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David Frum
Some perspective on President Trump canceling his projected visit to the (spectacular, not-to-be-missed) Aisne-Marne memorial and cemetery:
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David Frum Nov 10
Replying to @davidfrum
It's not even 60 miles from central Paris to the monument. If the weather is too wet & windy for helicopters, a presidential motorcade could drive the distance in an hour.
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David Frum Nov 10
Replying to @davidfrum
On site, presidential advance could easily erect a tent to protect the dignitaries (and the the presidential hair-do) from inclement weather
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David Frum Nov 10
Replying to @davidfrum
Visiting the close-to-Paris monument is anyway already a climb-down from what any normally patriotic president would wish to do on the centenary of the 1918 Armistice: pay respects at the Meuse-Argonne cemetery, the large US military burying place in Europe.
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David Frum Nov 10
Replying to @davidfrum
It's incredible that a president would travel to France for this significant anniversary - and then remain in his hotel room watching TV rather than pay in person his respects to the Americans who gave their lives in France for the victory gained 100 years ago tomorrow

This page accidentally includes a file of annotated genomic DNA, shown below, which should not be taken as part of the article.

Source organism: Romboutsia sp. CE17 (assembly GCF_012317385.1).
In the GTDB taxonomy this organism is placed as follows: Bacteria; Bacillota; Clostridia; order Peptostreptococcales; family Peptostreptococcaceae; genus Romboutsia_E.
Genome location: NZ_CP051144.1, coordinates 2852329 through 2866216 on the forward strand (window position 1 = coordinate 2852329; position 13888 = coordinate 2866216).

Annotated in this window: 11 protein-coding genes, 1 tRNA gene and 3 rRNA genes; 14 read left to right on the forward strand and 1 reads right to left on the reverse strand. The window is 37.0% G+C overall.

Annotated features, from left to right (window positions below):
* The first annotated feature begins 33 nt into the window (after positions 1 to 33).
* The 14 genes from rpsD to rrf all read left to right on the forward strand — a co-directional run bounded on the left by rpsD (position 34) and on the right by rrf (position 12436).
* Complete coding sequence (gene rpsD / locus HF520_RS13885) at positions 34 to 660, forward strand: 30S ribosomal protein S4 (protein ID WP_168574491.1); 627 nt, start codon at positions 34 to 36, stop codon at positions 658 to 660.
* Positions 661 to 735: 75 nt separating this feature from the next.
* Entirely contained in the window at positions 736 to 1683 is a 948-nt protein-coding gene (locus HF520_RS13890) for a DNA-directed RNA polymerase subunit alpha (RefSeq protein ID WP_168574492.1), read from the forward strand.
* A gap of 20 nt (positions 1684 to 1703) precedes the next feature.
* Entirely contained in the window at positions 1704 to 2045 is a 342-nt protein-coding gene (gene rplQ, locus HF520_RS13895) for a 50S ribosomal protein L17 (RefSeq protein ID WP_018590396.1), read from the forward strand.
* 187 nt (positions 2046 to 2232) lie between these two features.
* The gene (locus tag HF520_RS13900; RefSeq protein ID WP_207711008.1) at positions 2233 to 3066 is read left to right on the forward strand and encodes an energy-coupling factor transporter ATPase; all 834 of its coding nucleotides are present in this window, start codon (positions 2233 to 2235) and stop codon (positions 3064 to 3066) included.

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David Frum Nov 10
Replying to @davidfrum
Remember, there was no need for this trip at all. The president could have laid a wreath at the Tomb of the Unknown Soldier in Arlington, then spoken a few appropriate words.
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David Frum Nov 10
Replying to @davidfrum
A truly appropriate ceremony would have united former combatants to speak of peace on the European continent - trickier project, since a considerable number of the ex-combatant states are now led by PMs it's probably best a US president not be photographed with
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David Frum Nov 10
Replying to @davidfrum
But bottom line: Trump willfully insisted on an unnecessary trip to France to mark the WW1 centenary -then once he got there shirked on grounds of weather the job of honoring those who fought and died in rain and mud 100 years ago
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David Frum Nov 10
Replying to @davidfrum
None of this is surprising. Doesn't make it any less dismaying. 53,000 US combat deaths. 63,000 dead of disease. 320,000 wounded. These troops fought victoriously alongside allies with whom the US still stands today. It's worth a few miles in a limo, a few words from under a tarp
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